Video captured a father's frustration with his 5-year-old daughter's elementary school after he said his daughter was left behind for the third time this year when the school bus took other kids home.
The video, posted to Facebook on March 2, has been shared more than 24,000 times online, and school officials apologized, saying "the whole thing wasn't handled well."
Tristan King berated staff at Norton Elementary School in Snellville, Georgia, on Feb. 28 when his kindergartner didn't get on the school bus. The video shows King cursing at school staff and demanding to speak to the principal.
School officials have apologized to King and the rest of the Norton Elementary community for the incident. Principal Melanie Lee sent a letter to parents Thursday explaining what happened.
"Mr. King had every right to be upset and the whole thing wasn't handled well," Sloan Roach, a spokeswoman for Gwinnett County Public Schools, said in a statement. "School officials have reviewed things on their end and some new policies and procedures have been put in place."
School officials arranged for an adult to escort King’s daughter and her older brother to the bus daily from now on.
King said he was told he would not be allowed on school property anymore without a police escort, but school officials said that’s incorrect: “The resource officer told Mr. King that if he didn’t calm down and refrain from using profanity, that’s something that could happen,” Roach said. “The principal has no desire to pursue that action.”
The tongue-lashing was sparked by a frantic call from King’s fourth-grade son alerting him that the girl wasn’t on the bus.
“He called us screaming that his sister wasn’t on the bus and they wouldn’t wait for her or let him off to find her,” King said.
Earlier incidents happened at the beginning of the school year and again shortly after winter break, according to King.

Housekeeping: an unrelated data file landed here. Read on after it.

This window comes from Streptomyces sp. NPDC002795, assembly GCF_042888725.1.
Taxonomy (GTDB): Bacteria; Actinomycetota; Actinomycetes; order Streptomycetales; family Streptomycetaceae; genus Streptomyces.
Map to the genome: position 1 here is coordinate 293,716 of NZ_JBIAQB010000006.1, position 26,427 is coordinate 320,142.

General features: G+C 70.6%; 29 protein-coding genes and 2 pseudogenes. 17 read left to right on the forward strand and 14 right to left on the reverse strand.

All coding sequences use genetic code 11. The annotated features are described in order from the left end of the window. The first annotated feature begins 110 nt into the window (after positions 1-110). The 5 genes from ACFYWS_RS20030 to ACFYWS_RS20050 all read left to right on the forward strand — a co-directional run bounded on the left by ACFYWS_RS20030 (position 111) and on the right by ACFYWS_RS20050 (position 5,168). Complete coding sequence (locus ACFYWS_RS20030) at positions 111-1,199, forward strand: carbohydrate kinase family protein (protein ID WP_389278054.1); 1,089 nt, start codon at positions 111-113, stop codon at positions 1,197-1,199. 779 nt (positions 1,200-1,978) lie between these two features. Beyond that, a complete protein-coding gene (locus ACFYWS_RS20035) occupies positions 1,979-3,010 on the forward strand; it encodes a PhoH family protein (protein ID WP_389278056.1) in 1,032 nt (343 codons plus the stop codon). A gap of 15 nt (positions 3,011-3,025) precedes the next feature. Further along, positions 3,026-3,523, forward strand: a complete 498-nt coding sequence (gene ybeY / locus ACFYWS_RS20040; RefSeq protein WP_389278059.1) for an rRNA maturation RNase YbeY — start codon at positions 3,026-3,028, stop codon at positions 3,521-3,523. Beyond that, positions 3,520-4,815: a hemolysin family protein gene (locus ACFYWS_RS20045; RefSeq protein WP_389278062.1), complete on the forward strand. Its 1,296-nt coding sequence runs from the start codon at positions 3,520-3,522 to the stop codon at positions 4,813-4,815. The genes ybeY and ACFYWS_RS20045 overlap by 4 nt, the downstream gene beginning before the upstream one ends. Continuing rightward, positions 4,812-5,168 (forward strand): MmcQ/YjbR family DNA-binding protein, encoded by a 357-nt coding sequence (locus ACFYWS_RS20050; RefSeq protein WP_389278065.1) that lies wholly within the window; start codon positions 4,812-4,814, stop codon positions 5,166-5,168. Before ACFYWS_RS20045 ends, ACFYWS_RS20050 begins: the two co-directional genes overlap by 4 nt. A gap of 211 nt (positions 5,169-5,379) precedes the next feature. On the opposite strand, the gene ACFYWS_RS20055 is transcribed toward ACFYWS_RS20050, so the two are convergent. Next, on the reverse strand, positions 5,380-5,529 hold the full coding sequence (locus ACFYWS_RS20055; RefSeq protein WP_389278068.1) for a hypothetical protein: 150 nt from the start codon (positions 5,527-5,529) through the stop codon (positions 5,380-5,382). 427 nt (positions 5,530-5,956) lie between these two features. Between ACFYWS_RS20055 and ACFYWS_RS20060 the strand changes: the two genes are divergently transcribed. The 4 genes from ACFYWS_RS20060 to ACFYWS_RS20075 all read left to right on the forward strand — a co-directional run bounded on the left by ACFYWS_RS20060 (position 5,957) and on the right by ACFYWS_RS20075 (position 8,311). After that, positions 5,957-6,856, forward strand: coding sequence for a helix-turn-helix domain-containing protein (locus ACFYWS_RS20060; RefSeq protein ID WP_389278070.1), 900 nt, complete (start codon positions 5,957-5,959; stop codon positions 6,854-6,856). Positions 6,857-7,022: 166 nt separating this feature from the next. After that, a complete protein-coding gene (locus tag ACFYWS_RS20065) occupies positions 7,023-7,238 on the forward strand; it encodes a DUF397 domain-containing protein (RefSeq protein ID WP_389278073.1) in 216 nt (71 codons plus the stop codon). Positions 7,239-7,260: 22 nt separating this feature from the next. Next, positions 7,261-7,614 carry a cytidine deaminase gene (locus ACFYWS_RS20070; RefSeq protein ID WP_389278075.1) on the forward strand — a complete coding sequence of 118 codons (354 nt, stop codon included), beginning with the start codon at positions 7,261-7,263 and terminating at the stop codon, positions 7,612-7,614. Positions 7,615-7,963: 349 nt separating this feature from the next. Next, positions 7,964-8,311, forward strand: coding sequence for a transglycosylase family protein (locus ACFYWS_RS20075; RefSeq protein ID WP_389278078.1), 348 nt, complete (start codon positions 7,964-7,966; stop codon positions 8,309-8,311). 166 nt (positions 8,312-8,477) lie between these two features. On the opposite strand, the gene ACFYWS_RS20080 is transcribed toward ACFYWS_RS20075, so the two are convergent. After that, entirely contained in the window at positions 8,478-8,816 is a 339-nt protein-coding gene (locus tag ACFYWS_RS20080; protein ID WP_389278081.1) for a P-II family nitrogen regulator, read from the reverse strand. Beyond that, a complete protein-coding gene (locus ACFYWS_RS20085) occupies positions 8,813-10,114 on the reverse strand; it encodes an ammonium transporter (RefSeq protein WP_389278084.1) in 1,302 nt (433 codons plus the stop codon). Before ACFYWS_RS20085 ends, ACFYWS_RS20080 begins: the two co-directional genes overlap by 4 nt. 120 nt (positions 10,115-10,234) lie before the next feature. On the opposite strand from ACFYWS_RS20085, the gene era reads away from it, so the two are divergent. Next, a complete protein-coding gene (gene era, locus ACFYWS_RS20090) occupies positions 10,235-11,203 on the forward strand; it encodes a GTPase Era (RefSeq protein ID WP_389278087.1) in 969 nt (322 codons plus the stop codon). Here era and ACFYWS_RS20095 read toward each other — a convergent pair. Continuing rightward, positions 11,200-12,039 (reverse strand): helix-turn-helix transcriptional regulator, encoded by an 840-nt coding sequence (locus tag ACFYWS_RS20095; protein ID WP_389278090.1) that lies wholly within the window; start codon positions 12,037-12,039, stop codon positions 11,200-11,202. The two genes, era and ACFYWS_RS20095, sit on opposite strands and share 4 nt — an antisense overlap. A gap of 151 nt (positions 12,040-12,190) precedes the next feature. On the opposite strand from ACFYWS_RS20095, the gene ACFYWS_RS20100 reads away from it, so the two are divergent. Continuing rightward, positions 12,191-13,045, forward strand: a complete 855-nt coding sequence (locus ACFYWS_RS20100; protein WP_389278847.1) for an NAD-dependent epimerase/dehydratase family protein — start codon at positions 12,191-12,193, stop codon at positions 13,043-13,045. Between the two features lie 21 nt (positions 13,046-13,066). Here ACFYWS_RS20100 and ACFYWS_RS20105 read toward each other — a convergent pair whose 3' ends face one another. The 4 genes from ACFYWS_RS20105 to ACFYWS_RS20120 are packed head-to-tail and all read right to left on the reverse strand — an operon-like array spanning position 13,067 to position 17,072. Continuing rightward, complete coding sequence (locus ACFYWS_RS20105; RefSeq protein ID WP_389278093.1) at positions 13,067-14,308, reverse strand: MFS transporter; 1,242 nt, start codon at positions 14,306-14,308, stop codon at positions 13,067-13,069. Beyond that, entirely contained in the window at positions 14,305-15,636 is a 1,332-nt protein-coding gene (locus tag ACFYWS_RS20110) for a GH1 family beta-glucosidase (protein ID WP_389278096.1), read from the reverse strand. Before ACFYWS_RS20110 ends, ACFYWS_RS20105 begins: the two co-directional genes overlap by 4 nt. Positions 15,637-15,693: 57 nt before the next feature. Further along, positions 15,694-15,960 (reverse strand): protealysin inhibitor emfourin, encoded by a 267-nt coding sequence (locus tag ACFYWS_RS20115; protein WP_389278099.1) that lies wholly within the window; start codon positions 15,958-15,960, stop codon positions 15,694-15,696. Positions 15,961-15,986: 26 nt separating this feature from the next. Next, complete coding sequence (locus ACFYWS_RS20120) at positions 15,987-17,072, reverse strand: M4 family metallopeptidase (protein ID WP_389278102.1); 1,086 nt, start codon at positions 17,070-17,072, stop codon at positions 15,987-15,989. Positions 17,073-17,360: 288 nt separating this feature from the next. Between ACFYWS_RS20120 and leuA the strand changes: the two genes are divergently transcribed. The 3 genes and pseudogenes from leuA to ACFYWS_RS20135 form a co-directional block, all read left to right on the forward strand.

“We didn’t make a big deal about it the first time,” King said. “School had just started and everyone was getting used to the routine.”
King and his wife were not as forgiving when, in January, school officials told them that their daughter didn’t make it onto the bus.
“I got the call around 3:15 and was told we had to get her by 4,” King said.
Both parents work in Buford, Georgia, and with traffic, there was no way to make it down Interstate 85 in less than an hour. They enlisted the aid of a relative who got the girl before the deadline.
“We were told there was a teacher party and nobody would be there,” King said.
That prompted the Kings to work with school officials to set up a procedure to ensure both children made it on the bus every day. The son was to come to the sister’s class to escort her to the bus. And to make sure they knew right away if anything was amiss, they bought their son a cellphone.
The plan was followed for a few weeks, King said, but then everything went back to the way it had been.
Despite the principal’s letter, King said the issue isn’t resolved.
“I haven’t spoken to anyone,” he said. “I’m worried that this is an epidemic that has been swept under the rug.”
After the video went viral, King said parents from all over the country have contacted him, saying they’ve had similar experiences.
Gwinnett County Schools transports over 130,000 children by bus daily and strives to get everyone to their final destinations without incident, Roach said.
“Sometimes these things happen,” she said.”We try to avoid that and fix the problems as quickly and efficiently as we can.”
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